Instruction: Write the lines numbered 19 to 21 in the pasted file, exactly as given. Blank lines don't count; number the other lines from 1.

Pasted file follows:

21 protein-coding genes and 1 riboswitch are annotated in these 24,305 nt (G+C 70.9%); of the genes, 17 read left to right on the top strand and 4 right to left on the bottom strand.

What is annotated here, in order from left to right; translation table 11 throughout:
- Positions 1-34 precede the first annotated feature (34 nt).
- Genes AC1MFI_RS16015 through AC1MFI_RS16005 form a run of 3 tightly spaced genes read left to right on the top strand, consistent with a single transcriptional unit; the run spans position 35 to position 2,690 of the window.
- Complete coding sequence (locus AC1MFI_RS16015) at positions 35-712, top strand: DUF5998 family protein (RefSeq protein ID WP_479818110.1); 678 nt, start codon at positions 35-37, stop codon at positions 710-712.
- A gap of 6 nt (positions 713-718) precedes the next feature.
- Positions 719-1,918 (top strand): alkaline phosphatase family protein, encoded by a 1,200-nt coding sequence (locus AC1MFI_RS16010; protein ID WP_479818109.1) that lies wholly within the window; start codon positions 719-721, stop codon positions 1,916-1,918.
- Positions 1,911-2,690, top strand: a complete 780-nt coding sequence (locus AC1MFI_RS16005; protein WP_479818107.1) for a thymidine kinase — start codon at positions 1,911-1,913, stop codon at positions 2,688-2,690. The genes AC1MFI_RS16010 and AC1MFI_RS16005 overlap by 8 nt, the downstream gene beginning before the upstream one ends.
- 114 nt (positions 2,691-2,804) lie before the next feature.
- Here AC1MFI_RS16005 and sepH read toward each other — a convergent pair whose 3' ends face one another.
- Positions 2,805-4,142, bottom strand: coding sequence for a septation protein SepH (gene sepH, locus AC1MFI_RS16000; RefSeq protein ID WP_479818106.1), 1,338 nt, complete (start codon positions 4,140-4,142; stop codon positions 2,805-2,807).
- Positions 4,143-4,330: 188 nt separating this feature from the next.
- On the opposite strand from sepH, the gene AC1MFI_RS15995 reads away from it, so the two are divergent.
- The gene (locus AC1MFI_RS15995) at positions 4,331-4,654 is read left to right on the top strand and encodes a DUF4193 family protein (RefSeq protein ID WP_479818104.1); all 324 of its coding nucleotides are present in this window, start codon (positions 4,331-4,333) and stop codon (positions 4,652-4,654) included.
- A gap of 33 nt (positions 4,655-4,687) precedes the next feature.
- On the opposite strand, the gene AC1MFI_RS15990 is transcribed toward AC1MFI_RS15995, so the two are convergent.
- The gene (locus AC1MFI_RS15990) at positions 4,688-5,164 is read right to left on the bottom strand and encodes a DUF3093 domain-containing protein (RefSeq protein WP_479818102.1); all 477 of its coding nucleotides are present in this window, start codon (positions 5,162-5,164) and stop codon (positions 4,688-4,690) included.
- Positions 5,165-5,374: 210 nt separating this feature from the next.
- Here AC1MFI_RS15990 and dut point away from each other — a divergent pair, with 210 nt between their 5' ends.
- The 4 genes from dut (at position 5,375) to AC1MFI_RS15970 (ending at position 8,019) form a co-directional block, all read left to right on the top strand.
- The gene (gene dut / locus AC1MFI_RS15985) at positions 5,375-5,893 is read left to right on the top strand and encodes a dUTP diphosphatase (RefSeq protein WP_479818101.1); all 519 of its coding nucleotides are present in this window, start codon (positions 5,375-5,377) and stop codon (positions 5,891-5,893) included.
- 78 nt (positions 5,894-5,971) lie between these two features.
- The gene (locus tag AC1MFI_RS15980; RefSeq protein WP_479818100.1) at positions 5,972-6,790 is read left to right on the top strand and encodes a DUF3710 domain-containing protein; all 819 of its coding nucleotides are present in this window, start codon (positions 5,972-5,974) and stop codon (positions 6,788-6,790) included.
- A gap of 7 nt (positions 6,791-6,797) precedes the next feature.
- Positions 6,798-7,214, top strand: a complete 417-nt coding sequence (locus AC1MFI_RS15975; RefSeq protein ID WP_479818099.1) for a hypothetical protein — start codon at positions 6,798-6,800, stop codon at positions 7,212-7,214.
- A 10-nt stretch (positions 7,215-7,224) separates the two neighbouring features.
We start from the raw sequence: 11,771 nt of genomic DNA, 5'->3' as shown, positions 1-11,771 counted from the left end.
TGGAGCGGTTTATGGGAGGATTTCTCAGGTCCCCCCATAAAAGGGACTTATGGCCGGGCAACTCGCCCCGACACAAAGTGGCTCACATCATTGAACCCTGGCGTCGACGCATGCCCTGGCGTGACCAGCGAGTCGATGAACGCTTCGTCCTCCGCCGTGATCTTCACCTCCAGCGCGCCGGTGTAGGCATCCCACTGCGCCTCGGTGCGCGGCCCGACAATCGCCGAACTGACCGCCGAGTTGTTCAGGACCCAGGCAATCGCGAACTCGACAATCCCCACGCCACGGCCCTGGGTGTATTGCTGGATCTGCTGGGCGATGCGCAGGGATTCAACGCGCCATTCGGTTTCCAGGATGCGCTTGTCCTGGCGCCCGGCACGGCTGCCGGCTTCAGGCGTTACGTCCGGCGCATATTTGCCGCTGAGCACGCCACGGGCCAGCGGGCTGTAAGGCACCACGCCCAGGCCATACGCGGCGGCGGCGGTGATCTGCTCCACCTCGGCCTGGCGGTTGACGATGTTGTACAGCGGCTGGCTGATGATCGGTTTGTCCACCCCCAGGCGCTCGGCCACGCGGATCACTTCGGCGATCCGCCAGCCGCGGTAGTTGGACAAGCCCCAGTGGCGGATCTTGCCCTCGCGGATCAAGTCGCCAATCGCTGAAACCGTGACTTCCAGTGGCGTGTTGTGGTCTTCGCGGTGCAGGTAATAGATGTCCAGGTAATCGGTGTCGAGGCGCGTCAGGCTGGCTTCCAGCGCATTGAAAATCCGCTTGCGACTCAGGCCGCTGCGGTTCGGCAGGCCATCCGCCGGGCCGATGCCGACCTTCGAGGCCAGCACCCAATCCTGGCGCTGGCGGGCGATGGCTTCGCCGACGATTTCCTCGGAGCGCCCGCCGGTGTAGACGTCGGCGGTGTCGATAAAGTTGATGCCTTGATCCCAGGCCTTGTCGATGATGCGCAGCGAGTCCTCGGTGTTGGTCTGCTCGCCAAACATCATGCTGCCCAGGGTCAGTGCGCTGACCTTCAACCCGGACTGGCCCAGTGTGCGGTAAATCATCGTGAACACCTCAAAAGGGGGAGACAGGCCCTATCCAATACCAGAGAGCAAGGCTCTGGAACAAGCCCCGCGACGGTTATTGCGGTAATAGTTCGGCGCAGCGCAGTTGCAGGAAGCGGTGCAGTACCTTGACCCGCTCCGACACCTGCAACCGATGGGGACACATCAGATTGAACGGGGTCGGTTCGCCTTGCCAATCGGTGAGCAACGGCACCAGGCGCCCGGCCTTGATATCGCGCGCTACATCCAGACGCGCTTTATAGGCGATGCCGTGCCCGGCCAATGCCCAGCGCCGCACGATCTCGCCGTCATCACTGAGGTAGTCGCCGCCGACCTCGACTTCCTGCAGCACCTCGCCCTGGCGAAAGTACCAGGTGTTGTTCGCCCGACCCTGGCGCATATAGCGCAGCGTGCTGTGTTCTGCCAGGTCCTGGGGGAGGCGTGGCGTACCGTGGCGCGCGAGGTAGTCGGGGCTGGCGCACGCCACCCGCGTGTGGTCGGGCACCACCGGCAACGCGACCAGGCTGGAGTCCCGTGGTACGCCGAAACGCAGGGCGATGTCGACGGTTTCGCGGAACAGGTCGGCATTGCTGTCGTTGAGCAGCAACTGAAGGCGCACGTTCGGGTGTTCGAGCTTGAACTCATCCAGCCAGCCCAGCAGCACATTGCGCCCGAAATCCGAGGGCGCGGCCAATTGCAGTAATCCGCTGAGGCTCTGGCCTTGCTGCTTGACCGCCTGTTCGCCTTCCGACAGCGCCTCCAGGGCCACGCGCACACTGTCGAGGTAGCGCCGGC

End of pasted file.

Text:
- Here AC1MFI_RS15990 and dut point away from each other — a divergent pair, with 210 nt between their 5' ends.
- The 4 genes from dut (at position 5,375) to AC1MFI_RS15970 (ending at position 8,019) form a co-directional block, all read left to right on the top strand.
- The gene (gene dut / locus AC1MFI_RS15985) at positions 5,375-5,893 is read left to right on the top strand and encodes a dUTP diphosphatase (RefSeq protein WP_479818101.1); all 519 of its coding nucleotides are present in this window, start codon (positions 5,375-5,377) and stop codon (positions 5,891-5,893) included.